The New Republic, Marty Peretz‘s propaganda sheet for Al Gore, is so distressed by their favorite son’s performance that Dana Milbank went so far in the magazine’s July 19 issue to take Sen. Orrin Hatch‘s late entry into the campaign seriously. Milbank makes the obligatory jab at Hatch’s noble performance during the ’91 Clarence Thomas hearings, satisfying his readers’ sympathy for Anita Hill, but then praises the veteran legislator as a man of substance. I agree with that assessment, but it’s somewhat strange coming from The New Republic. Milbank writes: “What’s more, Hatch’s background contrasts nicely with George W. Bush’s. Hatch grew up in poverty [sort of like Gore], not privilege (the senator once worked as a janitor), and he has had far more experience in government…than the Republican favorite.” Hatch told Milbank that he’s worried Bush will have a “tremendous learning curve… Do we want somebody like that leading us into the new millennium?”
Syndicated columnist Robert Novak, a hard-line conservative, had a different spin on Hatch’s candidacy. Writing on July 4, he said: “Longtime friends say Sen. Orrin Hatch is running for the GOP presidential nomination because of intense personal dislike for his colleague and now presidential rival Sen. John McCain… His friends contend Hatch wants to divide support that might make McCain an effective challenger.” According to Novak, Hatch has another goal in mind. By helping Bush, and “keeping fellow Mormons from backing conservative candidates Pat Buchanan and Gary Bauer,” he hopes to be rewarded with a seat on the Supreme Court.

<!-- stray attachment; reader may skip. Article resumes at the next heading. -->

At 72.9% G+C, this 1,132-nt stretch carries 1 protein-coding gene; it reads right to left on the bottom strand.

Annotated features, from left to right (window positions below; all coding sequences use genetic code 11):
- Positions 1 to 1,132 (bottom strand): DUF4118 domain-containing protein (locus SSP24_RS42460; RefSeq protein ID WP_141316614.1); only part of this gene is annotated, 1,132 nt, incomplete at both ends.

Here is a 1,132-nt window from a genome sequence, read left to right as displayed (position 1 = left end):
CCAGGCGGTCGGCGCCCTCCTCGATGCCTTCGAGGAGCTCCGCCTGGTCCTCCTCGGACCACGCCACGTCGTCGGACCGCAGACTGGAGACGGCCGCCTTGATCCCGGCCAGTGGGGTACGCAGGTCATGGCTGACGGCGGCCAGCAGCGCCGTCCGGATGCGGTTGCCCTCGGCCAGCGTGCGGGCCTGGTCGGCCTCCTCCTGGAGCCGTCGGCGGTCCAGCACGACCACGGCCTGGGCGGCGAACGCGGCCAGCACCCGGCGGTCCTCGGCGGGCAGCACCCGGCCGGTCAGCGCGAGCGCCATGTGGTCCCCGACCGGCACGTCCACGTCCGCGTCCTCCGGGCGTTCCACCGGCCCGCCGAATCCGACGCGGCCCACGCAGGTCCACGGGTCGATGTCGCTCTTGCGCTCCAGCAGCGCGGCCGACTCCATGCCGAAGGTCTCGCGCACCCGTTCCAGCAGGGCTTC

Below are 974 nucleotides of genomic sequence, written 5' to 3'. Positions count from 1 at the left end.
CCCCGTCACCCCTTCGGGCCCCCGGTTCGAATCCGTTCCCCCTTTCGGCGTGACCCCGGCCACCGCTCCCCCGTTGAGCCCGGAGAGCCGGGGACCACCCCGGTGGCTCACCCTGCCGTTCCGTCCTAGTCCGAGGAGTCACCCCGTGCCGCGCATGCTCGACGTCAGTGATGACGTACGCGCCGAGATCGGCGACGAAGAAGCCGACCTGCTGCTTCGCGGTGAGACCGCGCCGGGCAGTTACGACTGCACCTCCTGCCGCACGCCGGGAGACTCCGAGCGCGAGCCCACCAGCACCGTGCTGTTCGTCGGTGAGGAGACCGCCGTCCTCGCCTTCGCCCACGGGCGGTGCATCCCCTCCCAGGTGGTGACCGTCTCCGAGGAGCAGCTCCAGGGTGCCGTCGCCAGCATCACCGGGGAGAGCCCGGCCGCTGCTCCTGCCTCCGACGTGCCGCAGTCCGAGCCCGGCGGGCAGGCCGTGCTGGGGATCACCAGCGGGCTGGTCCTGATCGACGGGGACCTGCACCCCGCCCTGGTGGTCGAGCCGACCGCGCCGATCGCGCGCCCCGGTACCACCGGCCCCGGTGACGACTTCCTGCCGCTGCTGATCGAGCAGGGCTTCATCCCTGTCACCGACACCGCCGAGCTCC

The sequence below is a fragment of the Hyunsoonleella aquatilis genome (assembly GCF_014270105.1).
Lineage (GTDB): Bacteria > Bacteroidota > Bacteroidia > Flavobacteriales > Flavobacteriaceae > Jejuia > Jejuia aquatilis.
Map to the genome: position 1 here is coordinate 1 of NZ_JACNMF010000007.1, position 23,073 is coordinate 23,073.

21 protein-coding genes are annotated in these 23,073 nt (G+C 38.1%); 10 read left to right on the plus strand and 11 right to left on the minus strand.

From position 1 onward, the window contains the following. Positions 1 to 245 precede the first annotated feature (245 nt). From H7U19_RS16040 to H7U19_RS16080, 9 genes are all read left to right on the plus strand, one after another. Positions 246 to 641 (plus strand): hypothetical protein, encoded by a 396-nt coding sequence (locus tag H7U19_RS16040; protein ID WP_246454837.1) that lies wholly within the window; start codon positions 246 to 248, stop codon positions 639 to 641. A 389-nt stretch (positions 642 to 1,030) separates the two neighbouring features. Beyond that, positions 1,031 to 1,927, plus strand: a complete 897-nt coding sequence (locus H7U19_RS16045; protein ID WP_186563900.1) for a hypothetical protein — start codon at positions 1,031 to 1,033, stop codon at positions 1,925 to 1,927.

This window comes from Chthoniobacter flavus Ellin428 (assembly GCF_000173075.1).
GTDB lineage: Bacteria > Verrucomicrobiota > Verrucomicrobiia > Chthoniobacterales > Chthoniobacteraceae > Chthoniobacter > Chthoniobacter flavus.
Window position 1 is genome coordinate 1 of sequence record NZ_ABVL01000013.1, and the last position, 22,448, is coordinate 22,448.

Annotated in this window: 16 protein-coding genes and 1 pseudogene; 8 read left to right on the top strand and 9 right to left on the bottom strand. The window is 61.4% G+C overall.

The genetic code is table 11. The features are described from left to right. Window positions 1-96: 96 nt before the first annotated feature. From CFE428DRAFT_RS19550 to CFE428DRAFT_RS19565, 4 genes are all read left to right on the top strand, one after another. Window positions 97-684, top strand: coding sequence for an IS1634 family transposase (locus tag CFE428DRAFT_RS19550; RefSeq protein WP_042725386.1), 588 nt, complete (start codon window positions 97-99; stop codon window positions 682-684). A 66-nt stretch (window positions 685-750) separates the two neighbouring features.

In addition, Novak pushes the chances for Michigan Gov. John Engler as Bush’s veep selection. Novak’s soft on Engler, but I don’t think that will influence the Bush campaign to deviate from their plan of tapping Pennsylvania Gov. Tom Ridge, a pro-choice Vietnam vet. In the general election, Ridge’s Rust Belt state is just as crucial as Engler’s, and his stance on abortion will be a plus for swing voters.